Another thing that came up in a recent email exchange was a request for “starter scholarship” on a particular African nation. For most contemporary African countries, I really feel that there is not a single great “done-in-one” book that is about that nation’s history in general. There are very good books about regions, about particular ethnic groups, about issues which affect multiple nations in Africa, or about localities and communities. But I get these requests so often in email, often from people who are planning to travel to some particular African country or who are soon to be stationed there in the Peace Corps or for some other reason, that I was thinking that I should publish a regular series of bibliographic recommendations.
So let’s start with a very appropriate list given the November news: the Luo people of Western Kenya, where the President-Elect’s father was from.
The Luo people live in present-day Kenya and parts of Uganda and Tanzania. They speak a Nilotic language related to languages spoken elsewhere in northeastern Africa. Much of the attention to their history and experience as a people centers on their political and social status within Kenya since independence.
None of these books are popular page-turners, keep in mind. I’m very fond of the Cohen-Odhiambo books not just because of personal connections but also as historiographical and methdological statements, but if your goal is to get a simple working knowledge of the Luo, you may find them frustrating.
Tom Mboya, The Challenge of Nationhood: A Collection of Speeches and Writings
The words and thoughts of the charismatic Luo nationalist (who started a scholarship program that benefitted the young Barack Obama Senior, the President’s father). Mboya was assassinated in 1969.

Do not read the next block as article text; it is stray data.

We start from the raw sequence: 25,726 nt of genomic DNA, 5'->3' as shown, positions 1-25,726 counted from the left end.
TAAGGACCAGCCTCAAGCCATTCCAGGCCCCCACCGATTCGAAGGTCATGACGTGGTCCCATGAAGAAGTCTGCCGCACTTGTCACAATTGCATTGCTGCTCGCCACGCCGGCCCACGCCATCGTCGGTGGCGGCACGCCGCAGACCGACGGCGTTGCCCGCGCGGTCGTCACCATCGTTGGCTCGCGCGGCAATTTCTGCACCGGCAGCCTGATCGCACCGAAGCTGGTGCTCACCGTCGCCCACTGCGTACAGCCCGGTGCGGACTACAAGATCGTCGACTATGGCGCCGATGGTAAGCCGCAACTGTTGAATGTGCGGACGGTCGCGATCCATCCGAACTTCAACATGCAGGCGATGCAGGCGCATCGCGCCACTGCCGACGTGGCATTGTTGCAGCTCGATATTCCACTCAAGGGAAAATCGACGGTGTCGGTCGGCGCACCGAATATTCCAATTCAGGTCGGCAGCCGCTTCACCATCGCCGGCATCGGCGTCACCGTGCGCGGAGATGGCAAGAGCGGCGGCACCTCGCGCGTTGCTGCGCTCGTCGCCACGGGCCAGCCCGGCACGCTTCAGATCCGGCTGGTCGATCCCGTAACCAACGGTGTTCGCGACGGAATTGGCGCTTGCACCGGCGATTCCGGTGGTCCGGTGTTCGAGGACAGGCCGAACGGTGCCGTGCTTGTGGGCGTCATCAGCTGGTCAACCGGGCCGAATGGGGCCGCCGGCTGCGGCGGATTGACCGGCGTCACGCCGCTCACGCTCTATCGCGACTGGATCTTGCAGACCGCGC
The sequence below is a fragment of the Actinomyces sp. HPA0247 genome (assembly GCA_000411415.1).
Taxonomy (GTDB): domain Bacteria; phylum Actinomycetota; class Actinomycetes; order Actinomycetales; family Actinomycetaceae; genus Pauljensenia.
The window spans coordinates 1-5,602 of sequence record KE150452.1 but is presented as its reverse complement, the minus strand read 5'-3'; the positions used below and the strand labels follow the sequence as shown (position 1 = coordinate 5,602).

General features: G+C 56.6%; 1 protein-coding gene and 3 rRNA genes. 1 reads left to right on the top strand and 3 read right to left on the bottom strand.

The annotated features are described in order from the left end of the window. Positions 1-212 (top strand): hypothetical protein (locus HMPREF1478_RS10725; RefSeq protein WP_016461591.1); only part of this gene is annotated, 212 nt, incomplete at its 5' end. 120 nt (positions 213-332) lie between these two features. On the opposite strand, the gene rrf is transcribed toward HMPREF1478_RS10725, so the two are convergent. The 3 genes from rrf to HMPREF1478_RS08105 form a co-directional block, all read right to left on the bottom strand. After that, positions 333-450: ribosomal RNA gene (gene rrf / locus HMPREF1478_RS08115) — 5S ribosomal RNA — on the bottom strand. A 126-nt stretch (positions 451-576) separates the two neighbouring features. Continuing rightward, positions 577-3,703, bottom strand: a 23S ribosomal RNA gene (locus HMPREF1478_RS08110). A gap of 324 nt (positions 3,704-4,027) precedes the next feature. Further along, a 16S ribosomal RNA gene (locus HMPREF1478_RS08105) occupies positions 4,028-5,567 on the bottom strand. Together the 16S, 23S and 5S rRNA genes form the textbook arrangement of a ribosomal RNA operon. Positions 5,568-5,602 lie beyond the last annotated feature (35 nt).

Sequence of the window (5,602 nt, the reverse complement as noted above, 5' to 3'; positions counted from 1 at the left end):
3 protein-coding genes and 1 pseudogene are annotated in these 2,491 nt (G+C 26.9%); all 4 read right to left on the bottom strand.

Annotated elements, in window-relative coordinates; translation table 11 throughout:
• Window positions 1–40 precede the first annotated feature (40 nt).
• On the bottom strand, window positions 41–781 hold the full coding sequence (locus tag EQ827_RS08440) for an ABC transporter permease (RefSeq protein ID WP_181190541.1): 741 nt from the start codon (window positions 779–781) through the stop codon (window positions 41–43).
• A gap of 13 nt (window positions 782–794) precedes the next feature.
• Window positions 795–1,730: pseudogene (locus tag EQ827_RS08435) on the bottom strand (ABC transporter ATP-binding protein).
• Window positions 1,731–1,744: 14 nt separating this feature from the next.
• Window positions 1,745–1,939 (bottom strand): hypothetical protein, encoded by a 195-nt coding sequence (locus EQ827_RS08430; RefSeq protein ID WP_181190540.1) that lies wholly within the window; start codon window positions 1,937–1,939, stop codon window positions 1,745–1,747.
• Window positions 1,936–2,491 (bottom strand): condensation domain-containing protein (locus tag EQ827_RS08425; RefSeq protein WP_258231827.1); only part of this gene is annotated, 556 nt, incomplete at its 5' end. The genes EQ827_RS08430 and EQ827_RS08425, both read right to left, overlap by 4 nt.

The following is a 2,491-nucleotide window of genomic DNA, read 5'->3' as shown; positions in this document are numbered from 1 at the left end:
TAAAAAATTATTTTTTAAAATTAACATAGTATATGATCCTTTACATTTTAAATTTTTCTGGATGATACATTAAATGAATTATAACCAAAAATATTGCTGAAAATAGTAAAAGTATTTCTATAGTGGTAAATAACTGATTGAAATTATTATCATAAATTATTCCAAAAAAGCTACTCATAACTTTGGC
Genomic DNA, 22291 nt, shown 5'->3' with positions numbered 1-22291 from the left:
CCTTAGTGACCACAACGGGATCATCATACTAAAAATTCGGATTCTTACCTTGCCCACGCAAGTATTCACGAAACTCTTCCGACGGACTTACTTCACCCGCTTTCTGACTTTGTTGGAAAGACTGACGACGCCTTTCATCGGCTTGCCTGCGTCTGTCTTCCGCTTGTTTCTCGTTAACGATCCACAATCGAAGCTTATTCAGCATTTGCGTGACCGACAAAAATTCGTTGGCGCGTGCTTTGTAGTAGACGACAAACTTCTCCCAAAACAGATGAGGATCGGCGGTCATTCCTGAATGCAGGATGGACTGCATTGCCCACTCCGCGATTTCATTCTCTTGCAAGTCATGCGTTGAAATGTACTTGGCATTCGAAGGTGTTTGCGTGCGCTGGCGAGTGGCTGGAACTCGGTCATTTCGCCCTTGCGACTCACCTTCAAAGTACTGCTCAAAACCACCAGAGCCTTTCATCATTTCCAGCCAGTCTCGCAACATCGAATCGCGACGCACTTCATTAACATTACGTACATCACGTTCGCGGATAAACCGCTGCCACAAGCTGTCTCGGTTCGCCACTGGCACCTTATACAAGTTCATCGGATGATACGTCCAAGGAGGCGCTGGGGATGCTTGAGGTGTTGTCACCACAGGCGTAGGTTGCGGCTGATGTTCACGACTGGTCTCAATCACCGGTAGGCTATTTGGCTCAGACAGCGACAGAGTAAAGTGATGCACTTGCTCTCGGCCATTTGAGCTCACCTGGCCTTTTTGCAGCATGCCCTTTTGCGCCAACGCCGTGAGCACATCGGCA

E.S. Atieno Odhiambo and David William Cohen, Siaya: The Historical Anthropology of an African Landscape.
Innovative, unusually structured exploration of themes in the 20th Century experience of Luo communities. Don’t read it expecting to get a bullet-point account of Luo history: it’s an attempt to explore the meanings and consciousness circulating within Luo communities from the inside out.
E.S. Atieno Odhiambo and David William Cohen, Burying SM. Like Siaya, a deliberately digressive, meditative account, in this case, focusing on the long legal and political struggle over the right to bury a Kenyan lawyer named S.M. Otieno. His wife wanted to bury him as a Christian, maintaining that his primary identity in life was as a modern, educated and national person, while his Luo relatives wanted to bury him according to Luo traditions, maintaining that Otieno had defined himself first and foremost as Luo.
Bethwell A. Ogot, History of the Southern Luo. A very carefully composed and thorough monograph. Not a page-turner but one of those works of history which everyone in the field ends up using as a standard reference.
Parker Shipton, “Debts and Trespasses: Land, Mortgages, and the Ancestors in Western Kenya”, Africa: Journal of the International African Institute, Vol. 62, No. 3, (1992), pp. 357-388. Goes well with Siaya. Shipton has a new book on some of these themes which I have not read yet.